#1 insist on meeting through practice. invite a person who inspires you to share work. dive right in, make little pretexts and no apologies. instead take time to warm up and prepare in parallel. set an adequate and equal time frame for each of you (minimum 30’ , expand as desired. work with shorter time spans and alternations as needed). meet in a fitting location and bring some food to share after. do this instead of meeting for coffee and chatting to get to know each other.
#2 create an entirely content and context sensitive event. define the heart of the matter and let it influence the structure of the whole. grow it slowly and in dialogue. consider a diverse range of participants and contributors as well as accessibility from the start. who are the neighbours? consider research on attention spans. remember that large groups, hierarchical situations and most kinds of time pressure can all negatively affect the potential of sharing. create situations in which many are able to relax and contribute. avoid situations in which a group is talked to for a long time and is then invited to respond or ask questions under (time) pressure. let practitioners co-define the conditions. provide funding for non-institutionally affiliated colleagues. sharing needs preparation. offer a stipend for all people giving input. work spaciously and weave against the grain of stress. value the knowledge of people who have been around. schedule time to evaluate the event on site before everyone leaves or is totally exhausted. install measures against exhaustion and overload on the whole, unless this is your point to be discussed.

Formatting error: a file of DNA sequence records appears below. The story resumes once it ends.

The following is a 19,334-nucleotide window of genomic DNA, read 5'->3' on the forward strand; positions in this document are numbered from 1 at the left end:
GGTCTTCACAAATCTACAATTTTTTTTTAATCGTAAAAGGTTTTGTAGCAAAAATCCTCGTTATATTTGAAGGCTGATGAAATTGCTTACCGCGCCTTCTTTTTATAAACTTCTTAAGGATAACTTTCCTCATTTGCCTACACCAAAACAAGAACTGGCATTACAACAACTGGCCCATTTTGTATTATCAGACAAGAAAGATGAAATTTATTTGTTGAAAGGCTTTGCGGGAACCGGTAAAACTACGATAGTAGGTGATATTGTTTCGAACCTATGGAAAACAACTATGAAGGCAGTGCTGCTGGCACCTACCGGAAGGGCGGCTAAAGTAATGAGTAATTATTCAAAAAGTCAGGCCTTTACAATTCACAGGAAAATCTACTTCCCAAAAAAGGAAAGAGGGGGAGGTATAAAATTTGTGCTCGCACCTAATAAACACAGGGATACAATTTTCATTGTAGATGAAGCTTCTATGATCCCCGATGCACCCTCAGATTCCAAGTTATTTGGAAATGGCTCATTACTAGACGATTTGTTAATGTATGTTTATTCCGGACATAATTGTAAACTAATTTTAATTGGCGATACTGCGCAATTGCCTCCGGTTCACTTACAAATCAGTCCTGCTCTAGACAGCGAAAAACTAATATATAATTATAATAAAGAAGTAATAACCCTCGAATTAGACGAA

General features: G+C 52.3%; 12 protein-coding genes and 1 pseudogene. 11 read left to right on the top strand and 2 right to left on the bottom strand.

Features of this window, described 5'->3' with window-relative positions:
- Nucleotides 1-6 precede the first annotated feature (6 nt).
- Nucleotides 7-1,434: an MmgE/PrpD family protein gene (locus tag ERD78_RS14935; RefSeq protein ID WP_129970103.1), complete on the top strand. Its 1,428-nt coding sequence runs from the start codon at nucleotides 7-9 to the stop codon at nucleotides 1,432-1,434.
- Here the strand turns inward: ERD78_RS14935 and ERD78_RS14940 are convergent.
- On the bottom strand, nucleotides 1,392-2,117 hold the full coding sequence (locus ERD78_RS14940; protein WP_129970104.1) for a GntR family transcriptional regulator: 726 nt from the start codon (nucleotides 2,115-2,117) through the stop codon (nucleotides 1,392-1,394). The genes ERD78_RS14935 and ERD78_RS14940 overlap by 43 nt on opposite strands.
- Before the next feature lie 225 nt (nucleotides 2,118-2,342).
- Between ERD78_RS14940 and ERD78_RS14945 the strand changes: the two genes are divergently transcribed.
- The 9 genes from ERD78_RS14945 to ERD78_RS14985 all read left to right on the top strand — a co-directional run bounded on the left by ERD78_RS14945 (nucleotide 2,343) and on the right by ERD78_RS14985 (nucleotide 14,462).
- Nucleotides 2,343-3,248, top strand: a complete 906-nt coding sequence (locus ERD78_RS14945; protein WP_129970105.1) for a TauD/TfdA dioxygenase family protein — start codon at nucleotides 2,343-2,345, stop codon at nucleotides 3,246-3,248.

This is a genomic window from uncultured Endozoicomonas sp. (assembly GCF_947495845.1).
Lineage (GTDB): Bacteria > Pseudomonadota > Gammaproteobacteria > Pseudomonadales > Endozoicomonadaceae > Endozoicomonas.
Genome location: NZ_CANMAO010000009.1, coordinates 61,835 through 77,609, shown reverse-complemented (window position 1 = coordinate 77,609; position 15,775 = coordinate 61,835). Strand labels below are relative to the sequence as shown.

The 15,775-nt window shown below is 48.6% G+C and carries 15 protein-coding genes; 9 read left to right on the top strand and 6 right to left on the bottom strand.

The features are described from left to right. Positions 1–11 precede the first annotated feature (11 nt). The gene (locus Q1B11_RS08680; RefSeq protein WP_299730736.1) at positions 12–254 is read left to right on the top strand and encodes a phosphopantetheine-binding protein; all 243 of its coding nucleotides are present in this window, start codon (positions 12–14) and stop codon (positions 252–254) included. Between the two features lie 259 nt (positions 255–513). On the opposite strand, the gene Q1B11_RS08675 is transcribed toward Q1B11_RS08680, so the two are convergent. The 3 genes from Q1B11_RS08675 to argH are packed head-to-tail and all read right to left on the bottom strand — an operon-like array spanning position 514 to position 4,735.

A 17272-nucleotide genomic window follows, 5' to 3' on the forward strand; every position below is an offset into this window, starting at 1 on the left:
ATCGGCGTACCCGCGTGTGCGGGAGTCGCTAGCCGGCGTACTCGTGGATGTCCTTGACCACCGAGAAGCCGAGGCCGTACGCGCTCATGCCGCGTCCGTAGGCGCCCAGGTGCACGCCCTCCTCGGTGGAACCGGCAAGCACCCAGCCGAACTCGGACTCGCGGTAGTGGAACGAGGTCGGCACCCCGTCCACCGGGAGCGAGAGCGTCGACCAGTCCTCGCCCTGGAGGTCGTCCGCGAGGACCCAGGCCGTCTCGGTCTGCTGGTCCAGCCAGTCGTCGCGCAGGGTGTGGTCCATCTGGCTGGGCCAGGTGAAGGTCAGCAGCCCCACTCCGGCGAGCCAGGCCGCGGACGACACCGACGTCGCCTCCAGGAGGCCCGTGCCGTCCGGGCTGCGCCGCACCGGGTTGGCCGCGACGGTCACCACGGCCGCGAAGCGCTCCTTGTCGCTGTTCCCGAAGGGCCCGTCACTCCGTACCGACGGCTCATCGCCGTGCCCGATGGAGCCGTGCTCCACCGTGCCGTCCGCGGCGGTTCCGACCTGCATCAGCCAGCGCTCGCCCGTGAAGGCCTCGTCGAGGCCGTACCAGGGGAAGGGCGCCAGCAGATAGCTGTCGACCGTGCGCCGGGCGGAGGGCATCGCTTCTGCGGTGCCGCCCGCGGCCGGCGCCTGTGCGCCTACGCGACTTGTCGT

#3 cultivate resonance-ability in contexts of sharing. set the parameters so that people can sense themselves and their bodies. develop or apply simple scores as prequels to all sessions. for these: draw from your body of practice and consider the inclusion of listening and touch (as adequate). ask yourself: does this invite our bodily ability to listen, be, sense and feel? as a convenor dialogue with contributors about what could be adequate for them/their session or if they want to bring their own prequel. experiment: 3’ listening to the space with closed eyes. or: with your hand(s) trace material features of the space into a partner’s back/body. or: shake hands with five people around you in silence. take a moment to look at each other. say your names after the session (workshop, input etc.) is completed and shake hands again.
#4 ensure adequate monetary or other relevant rebalancing of artistic work. thus enable the possibility to share again.
Points of Inspiration when Planning Events for Sharing:
P.S. With thanks to and appreciation of Efva Lilja (2012), Helen Poynor (http://www.walkoflife.co.uk), iLAND (2017) and Sabine Zahn (www.lovelabours.net) for reminding me always and again of the vital force of scores and scoring – in movement practice, body-based research, daily life and beyond.
iLAND (2017): A Field Guide to iLANDing. Scores for Researching Urban Ecologies. New York: 53rd State Press
Lilja, Efva (2012): 100 Exercises for a Choreographer and Other Survivors. Lund: Ellerströms.
Martin, Susanne (2017): Dancing Age(ing): Rethinking Age(ing) in and through Improvisation Practice and Performance, pp. 90-113. Bielefeld: transcript
(updated 6th of September, 2018)